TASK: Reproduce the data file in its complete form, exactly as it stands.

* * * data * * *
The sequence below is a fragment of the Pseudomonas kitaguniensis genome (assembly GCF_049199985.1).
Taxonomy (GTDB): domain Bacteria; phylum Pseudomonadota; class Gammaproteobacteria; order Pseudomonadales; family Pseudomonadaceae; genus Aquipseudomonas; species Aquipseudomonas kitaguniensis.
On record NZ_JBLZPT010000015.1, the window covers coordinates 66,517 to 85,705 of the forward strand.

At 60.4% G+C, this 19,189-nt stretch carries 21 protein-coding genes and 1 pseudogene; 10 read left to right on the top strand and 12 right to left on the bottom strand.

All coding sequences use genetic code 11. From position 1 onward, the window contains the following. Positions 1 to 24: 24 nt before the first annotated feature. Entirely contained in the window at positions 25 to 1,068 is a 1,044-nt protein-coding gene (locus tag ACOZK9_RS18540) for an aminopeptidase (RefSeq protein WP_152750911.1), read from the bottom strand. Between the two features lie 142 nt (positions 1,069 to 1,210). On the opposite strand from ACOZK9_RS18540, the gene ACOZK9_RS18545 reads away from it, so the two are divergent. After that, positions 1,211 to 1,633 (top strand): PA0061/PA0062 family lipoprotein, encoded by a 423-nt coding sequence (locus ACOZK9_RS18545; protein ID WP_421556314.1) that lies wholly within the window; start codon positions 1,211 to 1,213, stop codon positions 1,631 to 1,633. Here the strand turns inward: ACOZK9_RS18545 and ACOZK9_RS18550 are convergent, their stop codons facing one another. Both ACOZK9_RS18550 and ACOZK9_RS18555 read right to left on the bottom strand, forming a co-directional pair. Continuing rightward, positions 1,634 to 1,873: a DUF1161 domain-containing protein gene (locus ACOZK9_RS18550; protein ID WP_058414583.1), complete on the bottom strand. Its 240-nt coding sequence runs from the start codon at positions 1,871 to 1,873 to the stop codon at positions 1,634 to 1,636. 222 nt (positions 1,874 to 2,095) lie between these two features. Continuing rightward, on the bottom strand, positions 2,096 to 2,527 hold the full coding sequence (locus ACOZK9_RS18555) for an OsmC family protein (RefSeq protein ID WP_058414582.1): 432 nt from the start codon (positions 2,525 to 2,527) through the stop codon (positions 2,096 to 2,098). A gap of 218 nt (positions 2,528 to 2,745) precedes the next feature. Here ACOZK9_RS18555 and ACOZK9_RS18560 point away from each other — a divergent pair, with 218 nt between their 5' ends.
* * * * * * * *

The sequence below is a fragment of the Pseudomonas kitaguniensis genome (assembly GCF_049199985.1).
Taxonomy (GTDB): domain Bacteria; phylum Pseudomonadota; class Gammaproteobacteria; order Pseudomonadales; family Pseudomonadaceae; genus Aquipseudomonas; species Aquipseudomonas kitaguniensis.
On record NZ_JBLZPT010000015.1, the window covers coordinates 66,517 to 85,705 of the forward strand.

At 60.4% G+C, this 19,189-nt stretch carries 21 protein-coding genes and 1 pseudogene; 10 read left to right on the top strand and 12 right to left on the bottom strand.

All coding sequences use genetic code 11. From position 1 onward, the window contains the following. Positions 1 to 24: 24 nt before the first annotated feature. Entirely contained in the window at positions 25 to 1,068 is a 1,044-nt protein-coding gene (locus tag ACOZK9_RS18540) for an aminopeptidase (RefSeq protein WP_152750911.1), read from the bottom strand. Between the two features lie 142 nt (positions 1,069 to 1,210). On the opposite strand from ACOZK9_RS18540, the gene ACOZK9_RS18545 reads away from it, so the two are divergent. After that, positions 1,211 to 1,633 (top strand): PA0061/PA0062 family lipoprotein, encoded by a 423-nt coding sequence (locus ACOZK9_RS18545; protein ID WP_421556314.1) that lies wholly within the window; start codon positions 1,211 to 1,213, stop codon positions 1,631 to 1,633. Here the strand turns inward: ACOZK9_RS18545 and ACOZK9_RS18550 are convergent, their stop codons facing one another. Both ACOZK9_RS18550 and ACOZK9_RS18555 read right to left on the bottom strand, forming a co-directional pair. Continuing rightward, positions 1,634 to 1,873: a DUF1161 domain-containing protein gene (locus ACOZK9_RS18550; protein ID WP_058414583.1), complete on the bottom strand. Its 240-nt coding sequence runs from the start codon at positions 1,871 to 1,873 to the stop codon at positions 1,634 to 1,636. 222 nt (positions 1,874 to 2,095) lie between these two features. Continuing rightward, on the bottom strand, positions 2,096 to 2,527 hold the full coding sequence (locus ACOZK9_RS18555) for an OsmC family protein (RefSeq protein ID WP_058414582.1): 432 nt from the start codon (positions 2,525 to 2,527) through the stop codon (positions 2,096 to 2,098). A gap of 218 nt (positions 2,528 to 2,745) precedes the next feature. Here ACOZK9_RS18555 and ACOZK9_RS18560 point away from each other — a divergent pair, with 218 nt between their 5' ends.